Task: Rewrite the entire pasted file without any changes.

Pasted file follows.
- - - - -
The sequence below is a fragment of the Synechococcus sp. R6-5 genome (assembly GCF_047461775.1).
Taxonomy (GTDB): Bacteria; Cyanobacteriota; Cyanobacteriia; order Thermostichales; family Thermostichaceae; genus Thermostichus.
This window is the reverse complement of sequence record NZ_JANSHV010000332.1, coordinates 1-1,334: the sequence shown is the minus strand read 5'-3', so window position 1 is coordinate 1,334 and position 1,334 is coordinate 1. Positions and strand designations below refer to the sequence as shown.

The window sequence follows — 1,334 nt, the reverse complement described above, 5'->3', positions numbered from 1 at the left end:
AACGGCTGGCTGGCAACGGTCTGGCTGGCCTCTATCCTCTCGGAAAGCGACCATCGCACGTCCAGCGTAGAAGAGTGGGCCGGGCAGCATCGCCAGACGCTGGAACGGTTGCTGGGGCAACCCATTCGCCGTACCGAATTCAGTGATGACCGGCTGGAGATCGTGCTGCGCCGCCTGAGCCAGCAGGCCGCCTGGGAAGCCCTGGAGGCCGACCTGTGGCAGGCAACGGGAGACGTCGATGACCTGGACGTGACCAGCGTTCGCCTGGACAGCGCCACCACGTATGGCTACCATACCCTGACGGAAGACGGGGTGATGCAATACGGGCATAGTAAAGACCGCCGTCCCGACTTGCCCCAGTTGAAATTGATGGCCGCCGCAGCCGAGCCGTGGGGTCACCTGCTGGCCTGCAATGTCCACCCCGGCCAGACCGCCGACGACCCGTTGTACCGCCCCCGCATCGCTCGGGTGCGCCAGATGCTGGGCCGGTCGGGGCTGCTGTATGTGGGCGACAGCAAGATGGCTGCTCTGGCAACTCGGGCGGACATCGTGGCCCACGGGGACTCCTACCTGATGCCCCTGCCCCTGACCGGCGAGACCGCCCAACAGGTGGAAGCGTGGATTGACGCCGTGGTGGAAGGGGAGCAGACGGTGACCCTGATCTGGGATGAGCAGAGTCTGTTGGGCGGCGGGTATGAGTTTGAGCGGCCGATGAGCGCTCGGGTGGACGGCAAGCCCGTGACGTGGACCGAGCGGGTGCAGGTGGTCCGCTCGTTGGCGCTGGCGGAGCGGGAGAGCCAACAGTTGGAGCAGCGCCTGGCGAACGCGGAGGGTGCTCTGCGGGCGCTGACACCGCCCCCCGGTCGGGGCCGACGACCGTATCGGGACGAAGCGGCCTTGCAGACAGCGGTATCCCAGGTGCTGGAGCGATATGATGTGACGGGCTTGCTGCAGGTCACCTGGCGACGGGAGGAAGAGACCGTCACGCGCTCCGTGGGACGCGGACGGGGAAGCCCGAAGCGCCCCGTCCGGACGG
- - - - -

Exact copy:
The sequence below is a fragment of the Synechococcus sp. R6-5 genome (assembly GCF_047461775.1).
Taxonomy (GTDB): Bacteria; Cyanobacteriota; Cyanobacteriia; order Thermostichales; family Thermostichaceae; genus Thermostichus.
This window is the reverse complement of sequence record NZ_JANSHV010000332.1, coordinates 1-1,334: the sequence shown is the minus strand read 5'-3', so window position 1 is coordinate 1,334 and position 1,334 is coordinate 1. Positions and strand designations below refer to the sequence as shown.

The window sequence follows — 1,334 nt, the reverse complement described above, 5'->3', positions numbered from 1 at the left end:
AACGGCTGGCTGGCAACGGTCTGGCTGGCCTCTATCCTCTCGGAAAGCGACCATCGCACGTCCAGCGTAGAAGAGTGGGCCGGGCAGCATCGCCAGACGCTGGAACGGTTGCTGGGGCAACCCATTCGCCGTACCGAATTCAGTGATGACCGGCTGGAGATCGTGCTGCGCCGCCTGAGCCAGCAGGCCGCCTGGGAAGCCCTGGAGGCCGACCTGTGGCAGGCAACGGGAGACGTCGATGACCTGGACGTGACCAGCGTTCGCCTGGACAGCGCCACCACGTATGGCTACCATACCCTGACGGAAGACGGGGTGATGCAATACGGGCATAGTAAAGACCGCCGTCCCGACTTGCCCCAGTTGAAATTGATGGCCGCCGCAGCCGAGCCGTGGGGTCACCTGCTGGCCTGCAATGTCCACCCCGGCCAGACCGCCGACGACCCGTTGTACCGCCCCCGCATCGCTCGGGTGCGCCAGATGCTGGGCCGGTCGGGGCTGCTGTATGTGGGCGACAGCAAGATGGCTGCTCTGGCAACTCGGGCGGACATCGTGGCCCACGGGGACTCCTACCTGATGCCCCTGCCCCTGACCGGCGAGACCGCCCAACAGGTGGAAGCGTGGATTGACGCCGTGGTGGAAGGGGAGCAGACGGTGACCCTGATCTGGGATGAGCAGAGTCTGTTGGGCGGCGGGTATGAGTTTGAGCGGCCGATGAGCGCTCGGGTGGACGGCAAGCCCGTGACGTGGACCGAGCGGGTGCAGGTGGTCCGCTCGTTGGCGCTGGCGGAGCGGGAGAGCCAACAGTTGGAGCAGCGCCTGGCGAACGCGGAGGGTGCTCTGCGGGCGCTGACACCGCCCCCCGGTCGGGGCCGACGACCGTATCGGGACGAAGCGGCCTTGCAGACAGCGGTATCCCAGGTGCTGGAGCGATATGATGTGACGGGCTTGCTGCAGGTCACCTGGCGACGGGAGGAAGAGACCGTCACGCGCTCCGTGGGACGCGGACGGGGAAGCCCGAAGCGCCCCGTCCGGACGG